Copyright notice

This article is from the Encyclopedia of North Carolina edited by William S. Powell. Copyright © 2006 by the University of North Carolina Press. Used by permission of the publisher. For personal use and not for further distribution. Please submit permission requests for other use directly to the publisher.

Printer-friendly page


by David Southern, 2006; Additional research provided by Kelly Agan; Revised December 2021

Hemp is the generic term for Cannabis sativa (or in its wild form, Cannabis indica), an annual herb used for millennia as a source of fiber for rope, cloth, and paper and also as a psychotropic drug. In colonial North Carolina hemp was one of many naval stores exported, and its cultivation was encouraged on both sides of the Atlantic throughout the eighteenth century. In more recent years it has been designated a "controlled substance," for, though the form bred for fiber has little or no psychoactive potential, the species is the raw source of marijuana and its refined derivatives; cannabis cultivation in the United States-excepting the smallest amounts grown with a government license-has been illegal since 1937.

The greatest instance of hemp advocacy in eighteenth century North Carolina belongs to Governor William Tryon's administration. Tryon pitched the efficacies of the crop before the Assembly in 1760 and again two years later, resulting in a bill that was passed on 2 Dec. 1762. In 1766 the Assembly further passed an "Act for Establishing Public Warehouses in the Towns of Halifax and Campbleton, for the Inspection of Hemp and Flax." These warehouses were to be supplied with bonded inspectors and equipment for weighing and compressing the fiber for exportation. It was directed that they be open from 1 November to 1 January and again from 1 March to 1 May. The inspectors were to label the various batches by point of origin, mark them as dew-retted (or soaked) or water-retted, and issue certificates. There were severe penalties for counterfeiting certificates.

As commodities for export, hemp and flax went the unfortunate way of many other ill-fated colonial endeavors. Though the climate and soil were right for hemp culture, the logistics of transport were prohibitive, meaning that hemp never became a crucial commodity for export. A pandemic of drug use in the second half of the twentieth century brought the plant's cultivation back into favor; marijuana has become a persistent social and legal problem. In some of the more remote reaches of North Carolina, including the hill country, the traditional home of illegal distilleries, marijuana farming has largely replaced moonshining.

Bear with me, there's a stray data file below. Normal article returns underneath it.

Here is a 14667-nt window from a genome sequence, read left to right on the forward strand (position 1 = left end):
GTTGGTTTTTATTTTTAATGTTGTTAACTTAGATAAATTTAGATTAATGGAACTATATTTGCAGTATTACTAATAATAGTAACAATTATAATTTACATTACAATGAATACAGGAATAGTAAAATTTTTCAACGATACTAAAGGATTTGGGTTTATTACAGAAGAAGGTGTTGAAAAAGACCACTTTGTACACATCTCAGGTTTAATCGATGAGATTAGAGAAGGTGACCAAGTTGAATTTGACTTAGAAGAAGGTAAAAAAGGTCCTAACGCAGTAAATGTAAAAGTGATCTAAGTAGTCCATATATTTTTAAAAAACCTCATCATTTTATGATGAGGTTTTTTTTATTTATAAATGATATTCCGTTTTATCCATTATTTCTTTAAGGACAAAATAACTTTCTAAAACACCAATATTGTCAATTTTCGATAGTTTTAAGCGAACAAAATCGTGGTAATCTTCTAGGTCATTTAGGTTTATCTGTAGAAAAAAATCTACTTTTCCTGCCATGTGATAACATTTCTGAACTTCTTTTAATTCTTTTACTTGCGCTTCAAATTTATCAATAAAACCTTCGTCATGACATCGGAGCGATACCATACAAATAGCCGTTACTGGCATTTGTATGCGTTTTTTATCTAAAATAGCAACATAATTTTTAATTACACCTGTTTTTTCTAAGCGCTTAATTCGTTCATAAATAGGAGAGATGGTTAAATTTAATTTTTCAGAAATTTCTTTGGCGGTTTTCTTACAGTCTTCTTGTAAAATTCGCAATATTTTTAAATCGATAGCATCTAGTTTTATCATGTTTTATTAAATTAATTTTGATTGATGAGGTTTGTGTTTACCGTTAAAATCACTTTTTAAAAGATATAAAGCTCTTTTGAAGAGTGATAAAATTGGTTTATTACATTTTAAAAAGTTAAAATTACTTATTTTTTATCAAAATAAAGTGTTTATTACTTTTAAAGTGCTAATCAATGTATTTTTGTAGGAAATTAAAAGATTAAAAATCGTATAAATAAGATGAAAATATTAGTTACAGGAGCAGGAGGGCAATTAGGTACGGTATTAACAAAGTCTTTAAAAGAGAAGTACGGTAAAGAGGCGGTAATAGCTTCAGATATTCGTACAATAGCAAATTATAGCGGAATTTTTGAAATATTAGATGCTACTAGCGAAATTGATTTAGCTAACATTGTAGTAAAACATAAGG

Although both industrial hemp and marijuana come from the same plant species, Cannabis sativa, there is a distinction between the two plants, related to the relative amount of plant fiber and the psychoactive compound THC (tetrahydrocannabinol) present. Industrial hemp is considered by definition to be much higher in plant fiber and low in THC. In the United States, it is illegal to grow hemp without a permit from the U.S. Department of Agriculture, and industrial hemp can be grown by permit. The use of components of industrial hemp, especially the oil and fiber, have been used for centuries to manufacture a variety of useful products, including industrial oils, personal care products, cooking oils, animal beddings, and cloth. And this is what is referred to as "industrial hemp."  Today, more than 30 countries grow industrial hemp as a significant agricultural product. 

In 2014, the U.S. Congress passed the Agricultural Act of 2014 with a provision allowing designated research institutions and state departments of agriculture to grow industrial hemp as a pilot program under permit. In 2018, the U.S. Congress passed additional farm legislation that legalized growing hemp -- the low THC type, not the type that is used for marijuana. In 2015, the North Carolina General Assembly created the state's Industrial Hemp Commission to oversee implementation of a pilot industrial hemp production program under the 2014 federal law, and the state continues to operate under the 2014 legislation. Industrial hemp production is now legal in the state, but only under the pilot program and subject to temporary rules created in 2017.  Because only laboratory tests can determine the difference between marijuana and industrial hemp, farm production of hemp is still regulated and it remains illegal to grow hemp without a license.


Jack Frazier, The Great American Hemp Industry (1991). 

Additional Resources:

"Poisonous Plants of North Carolina," North Carolina State University, 1997:

Johnson, Renee. "Hemp as an Agricultural Commodity." Congressional Research Service, June 22, 2018.

North Carolina Office of Administrative Hearings. State of North Carolina, Industrial Hemp Commission, temporary rules 02 NCAC 62 .0101-.0109,